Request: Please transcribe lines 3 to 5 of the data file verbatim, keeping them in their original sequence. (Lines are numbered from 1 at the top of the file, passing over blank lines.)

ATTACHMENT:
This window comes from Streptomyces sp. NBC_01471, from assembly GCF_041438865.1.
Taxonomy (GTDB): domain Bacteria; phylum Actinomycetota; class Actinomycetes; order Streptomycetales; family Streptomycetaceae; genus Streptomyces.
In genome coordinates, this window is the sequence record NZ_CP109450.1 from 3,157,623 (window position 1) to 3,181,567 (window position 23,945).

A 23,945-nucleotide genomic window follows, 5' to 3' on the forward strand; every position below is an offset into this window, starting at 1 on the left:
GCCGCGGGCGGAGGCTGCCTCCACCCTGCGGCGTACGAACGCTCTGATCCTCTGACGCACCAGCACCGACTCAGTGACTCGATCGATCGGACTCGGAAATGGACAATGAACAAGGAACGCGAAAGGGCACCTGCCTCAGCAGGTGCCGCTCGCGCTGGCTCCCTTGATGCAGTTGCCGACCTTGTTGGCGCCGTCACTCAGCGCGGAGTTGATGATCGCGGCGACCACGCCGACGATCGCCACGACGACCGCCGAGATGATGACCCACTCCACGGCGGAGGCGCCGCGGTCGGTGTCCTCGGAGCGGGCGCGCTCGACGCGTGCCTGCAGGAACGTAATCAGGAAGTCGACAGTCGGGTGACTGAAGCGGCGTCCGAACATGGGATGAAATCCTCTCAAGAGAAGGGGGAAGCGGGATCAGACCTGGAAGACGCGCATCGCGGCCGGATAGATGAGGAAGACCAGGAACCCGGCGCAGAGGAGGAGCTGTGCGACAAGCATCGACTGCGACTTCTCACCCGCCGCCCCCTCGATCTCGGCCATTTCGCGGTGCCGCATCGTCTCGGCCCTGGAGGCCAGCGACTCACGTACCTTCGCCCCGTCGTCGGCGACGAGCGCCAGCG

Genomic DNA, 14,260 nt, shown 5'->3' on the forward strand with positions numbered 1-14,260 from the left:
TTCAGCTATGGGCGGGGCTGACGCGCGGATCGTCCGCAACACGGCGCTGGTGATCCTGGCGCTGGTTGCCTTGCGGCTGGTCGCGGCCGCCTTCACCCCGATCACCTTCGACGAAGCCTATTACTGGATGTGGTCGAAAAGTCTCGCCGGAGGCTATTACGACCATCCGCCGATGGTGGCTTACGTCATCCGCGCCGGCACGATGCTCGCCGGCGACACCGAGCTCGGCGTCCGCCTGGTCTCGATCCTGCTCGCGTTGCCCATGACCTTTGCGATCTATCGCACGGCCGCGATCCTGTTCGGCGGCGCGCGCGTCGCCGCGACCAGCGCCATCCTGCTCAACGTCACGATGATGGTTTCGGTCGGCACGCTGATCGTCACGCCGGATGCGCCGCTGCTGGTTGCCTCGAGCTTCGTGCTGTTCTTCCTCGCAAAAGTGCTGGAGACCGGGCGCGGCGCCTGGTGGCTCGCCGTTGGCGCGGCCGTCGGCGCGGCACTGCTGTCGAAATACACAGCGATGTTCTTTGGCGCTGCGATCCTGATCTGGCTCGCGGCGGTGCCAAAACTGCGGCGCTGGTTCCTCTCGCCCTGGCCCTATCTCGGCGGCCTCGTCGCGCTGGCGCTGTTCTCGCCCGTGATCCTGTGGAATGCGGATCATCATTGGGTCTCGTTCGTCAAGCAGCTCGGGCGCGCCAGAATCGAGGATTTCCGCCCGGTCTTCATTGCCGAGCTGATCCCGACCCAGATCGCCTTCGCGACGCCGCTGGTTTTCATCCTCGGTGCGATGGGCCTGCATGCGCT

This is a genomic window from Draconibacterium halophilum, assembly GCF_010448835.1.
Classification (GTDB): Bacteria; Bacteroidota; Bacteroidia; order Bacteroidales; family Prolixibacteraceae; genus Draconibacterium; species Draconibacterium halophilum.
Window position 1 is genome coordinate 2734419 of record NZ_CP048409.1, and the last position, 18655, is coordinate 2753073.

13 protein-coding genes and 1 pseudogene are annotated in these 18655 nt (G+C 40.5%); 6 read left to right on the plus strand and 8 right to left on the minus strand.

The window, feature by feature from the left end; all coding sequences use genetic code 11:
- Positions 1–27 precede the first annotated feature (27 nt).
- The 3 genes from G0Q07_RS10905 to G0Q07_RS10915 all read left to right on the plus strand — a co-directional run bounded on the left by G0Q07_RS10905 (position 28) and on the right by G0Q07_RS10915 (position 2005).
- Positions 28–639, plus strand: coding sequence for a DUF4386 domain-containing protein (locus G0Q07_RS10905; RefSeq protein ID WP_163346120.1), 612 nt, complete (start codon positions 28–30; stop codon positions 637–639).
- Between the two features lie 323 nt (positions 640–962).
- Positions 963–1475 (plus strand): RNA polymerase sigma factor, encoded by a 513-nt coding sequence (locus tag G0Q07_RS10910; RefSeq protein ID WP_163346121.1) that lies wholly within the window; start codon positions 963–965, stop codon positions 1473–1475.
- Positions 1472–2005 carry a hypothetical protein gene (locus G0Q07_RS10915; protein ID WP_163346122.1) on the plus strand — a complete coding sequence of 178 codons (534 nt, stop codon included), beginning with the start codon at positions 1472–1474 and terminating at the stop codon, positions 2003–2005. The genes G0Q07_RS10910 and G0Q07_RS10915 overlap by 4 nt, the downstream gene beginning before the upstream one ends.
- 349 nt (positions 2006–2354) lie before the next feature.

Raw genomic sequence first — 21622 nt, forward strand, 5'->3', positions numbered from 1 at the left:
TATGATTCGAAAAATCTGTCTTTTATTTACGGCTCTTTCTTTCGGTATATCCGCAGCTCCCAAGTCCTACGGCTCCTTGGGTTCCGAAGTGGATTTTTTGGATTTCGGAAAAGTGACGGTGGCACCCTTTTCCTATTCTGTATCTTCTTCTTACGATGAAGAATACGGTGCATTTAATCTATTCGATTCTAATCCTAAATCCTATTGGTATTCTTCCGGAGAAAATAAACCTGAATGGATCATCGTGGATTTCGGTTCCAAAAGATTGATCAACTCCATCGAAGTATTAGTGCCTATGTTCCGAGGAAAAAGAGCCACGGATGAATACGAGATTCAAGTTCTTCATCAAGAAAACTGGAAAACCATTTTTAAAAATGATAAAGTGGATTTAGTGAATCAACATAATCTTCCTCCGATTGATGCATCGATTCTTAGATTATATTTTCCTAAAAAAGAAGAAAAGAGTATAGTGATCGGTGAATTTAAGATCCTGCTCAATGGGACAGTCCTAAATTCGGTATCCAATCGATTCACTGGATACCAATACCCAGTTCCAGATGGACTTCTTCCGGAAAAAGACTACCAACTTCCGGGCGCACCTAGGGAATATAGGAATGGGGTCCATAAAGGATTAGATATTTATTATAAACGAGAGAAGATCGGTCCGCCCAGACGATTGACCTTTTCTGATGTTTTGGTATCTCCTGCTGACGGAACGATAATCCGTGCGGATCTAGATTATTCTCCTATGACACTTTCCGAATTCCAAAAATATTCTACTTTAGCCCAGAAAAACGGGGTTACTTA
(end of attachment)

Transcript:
In genome coordinates, this window is the sequence record NZ_CP109450.1 from 3,157,623 (window position 1) to 3,181,567 (window position 23,945).

A 23,945-nucleotide genomic window follows, 5' to 3' on the forward strand; every position below is an offset into this window, starting at 1 on the left:
GCCGCGGGCGGAGGCTGCCTCCACCCTGCGGCGTACGAACGCTCTGATCCTCTGACGCACCAGCACCGACTCAGTGACTCGATCGATCGGACTCGGAAATGGACAATGAACAAGGAACGCGAAAGGGCACCTGCCTCAGCAGGTGCCGCTCGCGCTGGCTCCCTTGATGCAGTTGCCGACCTTGTTGGCGCCGTCACTCAGCGCGGAGTTGATGATCGCGGCGACCACGCCGACGATCGCCACGACGACCGCCGAGATGATGACCCACTCCACGGCGGAGGCGCCGCGGTCGGTGTCCTCGGAGCGGGCGCGCTCGACGCGTGCCTGCAGGAACGTAATCAGGAAGTCGACAGTCGGGTGACTGAAGCGGCGTCCGAACATGGGATGAAATCCTCTCAAGAGAAGGGGGAAGCGGGATCAGACCTGGAAGACGCGCATCGCGGCCGGATAGATGAGGAAGACCAGGAACCCGGCGCAGAGGAGGAGCTGTGCGACAAGCATCGACTGCGACTTCTCACCCGCCGCCCCCTCGATCTCGGCCATTTCGCGGTGCCGCATCGTCTCGGCCCTGGAGGCCAGCGACTCACGTACCTTCGCCCCGTCGTCGGCGACGAGCGCCAGCG